and loose
others … and here’s the really cool part…
when a rabbi gave his followers the authority to bind and to loose… they called this

 ‘giving the keys of the kingdom’.

Notice where Jesus says in Matthew  ‘I will give you the keys of the kingdom of heaven; whatever you bind on earth will be bound in heaven, and whatever you loose on earth will be loosed in heaven.’

What Jesus is doing here is incredible and has huge implications for us. Jesus is actually giving his followers…
authority to make new interpretations of scripture.

This authority to reinterpret scripture would be increasingly important …as more and more Gentiles became part of Jesus’ movement…
they’d have to make
huge decisions about scriptural references to circumcision and eating food the Torah considered unclean?

Jesus gives
his disciples the authority to wrestle with the Law… and work out new interpretations… and when Paul was writing his letter to the Colossians they were doing just that…they were working out what it would look like for millions of people to be Christians.

And Paul emphasizes this authority in relation to Jesus life and teaching…saying in him the fullness of God was pleased to dwell…in him the word of God is fully known. [pause]

Of course what they were wrestling with were the Hebrew Scriptures…That’s all they had…Today…our access to Jesus life and teaching is through the Gospels and Paul’s letters and…and in light of Jesus teaching we can discern God’s intentions…
in what we now call the
Old Testament…

As Christians…Jesus teaching and Paul’s letters help us to sift and discern and interpret…. what God is
saying to us today through scripture.

What importance do you place…on Jesus words in your life? Are you prepared to spend time… immersed in His words … seeking to obey His purposes?
How radical are
you prepared to be in your discipleship?
It’s vitally important that we spend time “at the feet of Jesus” every single day, letting Him share His Word with us.
Unless we meet Christ personally and privately every day…in reading… in prayer and contemplation…
we will soon end up like Martha: in the story of Mary and Martha…busy but not blessed.

Reading the Bible may not be a central activity in your life…but in Christian living…there are important spiritual disciplines…and daily Bible reading is one of them….
I’ve heard every excuse in the book: but I promise you spending time with Jesus this way is worth it.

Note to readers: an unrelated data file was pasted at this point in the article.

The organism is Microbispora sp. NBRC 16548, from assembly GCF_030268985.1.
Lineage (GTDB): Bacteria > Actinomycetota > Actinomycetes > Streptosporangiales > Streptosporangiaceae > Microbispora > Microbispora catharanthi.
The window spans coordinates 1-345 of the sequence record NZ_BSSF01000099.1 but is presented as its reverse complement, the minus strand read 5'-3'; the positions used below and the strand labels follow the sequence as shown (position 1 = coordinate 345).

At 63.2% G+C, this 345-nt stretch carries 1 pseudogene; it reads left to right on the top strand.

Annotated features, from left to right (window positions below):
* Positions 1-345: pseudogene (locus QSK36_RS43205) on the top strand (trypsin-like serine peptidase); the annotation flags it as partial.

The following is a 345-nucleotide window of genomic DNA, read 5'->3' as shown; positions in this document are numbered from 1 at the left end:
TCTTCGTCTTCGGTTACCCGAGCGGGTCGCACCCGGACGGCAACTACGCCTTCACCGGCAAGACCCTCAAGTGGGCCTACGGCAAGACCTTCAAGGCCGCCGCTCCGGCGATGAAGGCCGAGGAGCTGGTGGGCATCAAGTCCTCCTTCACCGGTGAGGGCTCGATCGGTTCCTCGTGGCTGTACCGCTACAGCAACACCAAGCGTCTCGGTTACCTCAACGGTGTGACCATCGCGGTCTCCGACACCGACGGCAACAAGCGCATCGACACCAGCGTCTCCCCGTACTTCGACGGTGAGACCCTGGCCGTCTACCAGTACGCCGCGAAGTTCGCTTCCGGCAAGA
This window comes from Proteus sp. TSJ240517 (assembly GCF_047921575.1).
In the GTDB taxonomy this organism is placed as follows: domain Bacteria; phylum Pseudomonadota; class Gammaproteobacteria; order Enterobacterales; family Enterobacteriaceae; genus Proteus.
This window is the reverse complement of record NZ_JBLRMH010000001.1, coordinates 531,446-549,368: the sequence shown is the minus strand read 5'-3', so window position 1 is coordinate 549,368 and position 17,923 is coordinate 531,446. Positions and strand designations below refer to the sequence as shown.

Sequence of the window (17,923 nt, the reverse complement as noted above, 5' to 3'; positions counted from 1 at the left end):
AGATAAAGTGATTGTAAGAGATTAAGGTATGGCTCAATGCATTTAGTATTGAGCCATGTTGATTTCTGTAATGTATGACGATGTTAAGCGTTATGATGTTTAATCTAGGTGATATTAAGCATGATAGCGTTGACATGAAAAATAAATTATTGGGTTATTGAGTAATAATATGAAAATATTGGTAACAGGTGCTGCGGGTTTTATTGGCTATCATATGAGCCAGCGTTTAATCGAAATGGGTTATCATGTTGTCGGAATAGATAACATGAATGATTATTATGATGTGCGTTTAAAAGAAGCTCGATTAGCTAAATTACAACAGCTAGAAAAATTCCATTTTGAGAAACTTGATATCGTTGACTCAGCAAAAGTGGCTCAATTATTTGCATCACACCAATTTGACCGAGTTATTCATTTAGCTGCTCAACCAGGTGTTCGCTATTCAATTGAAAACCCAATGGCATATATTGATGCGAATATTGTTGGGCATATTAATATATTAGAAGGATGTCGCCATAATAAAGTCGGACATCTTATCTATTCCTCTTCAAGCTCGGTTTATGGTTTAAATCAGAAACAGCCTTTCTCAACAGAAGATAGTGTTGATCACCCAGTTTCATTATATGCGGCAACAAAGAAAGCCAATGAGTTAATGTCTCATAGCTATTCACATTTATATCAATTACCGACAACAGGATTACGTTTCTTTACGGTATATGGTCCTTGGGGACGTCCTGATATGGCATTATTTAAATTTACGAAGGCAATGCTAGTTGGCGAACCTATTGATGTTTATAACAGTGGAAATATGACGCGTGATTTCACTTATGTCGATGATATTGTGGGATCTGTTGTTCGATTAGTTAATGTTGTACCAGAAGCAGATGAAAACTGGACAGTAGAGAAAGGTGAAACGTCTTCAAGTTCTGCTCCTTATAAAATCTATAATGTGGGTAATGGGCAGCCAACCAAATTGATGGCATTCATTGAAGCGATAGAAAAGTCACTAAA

One way we can make time for the Word of God is called
Praying with the Word or Lectio Divina. This spiritual practice comes from the belief that the Word of God can be a searchlight into our hearts and minds.
Moving our hearts and minds is one way God speaks to us. When we allow the word of God to drift lovingly over our preoccupations…anything can happen. It’s important that we don’t shield any part of us… from the words of Scripture we hear or read. There’s no point in pretending before God.
I’m hoping you’ll practice praying with the Word at home.
Let’s practice it now.
First, I’ll read the passage and you just listen.
Then you read it to yourself.  As you read it…if you’re struck by a word or phrase that has
meaning for you, there’s no need to hurry to finish the passage. You can dwell on any word or phrase as long as you like, allowing yourself to savour it, and enter more deeply into whatever it stirs within you. Noticing this and staying with it… is the work of listening to what God is saying to us.

Luke 10:38-42
Now as they went on their way, he entered a certain village,
where a woman named Martha welcomed him into her home. She had a sister named Mary, who sat at the Lord's feet and listened to what he was saying.But Martha was distracted by her many tasks; so she came to him and asked,
"Lord, do you not care that my sister has left me to do all the work by myself? Tell her then to help me."
But the Lord answered her,
"Martha, Martha, you are worried and distracted
by many things;
there is need of only one thing.
Mary has chosen the better part,
which will not be taken away from her."

Now in the warmth and silence of companionship, just sit with the text and let it sink in. We’ll have a couple of minutes of silence and then some music especially written for Bible Sunday.
Time of silent reflection [2 minutes]

My thanks to Rob Bell’s book Velvet Elvis for many of the most interesting tidbits in this sermon.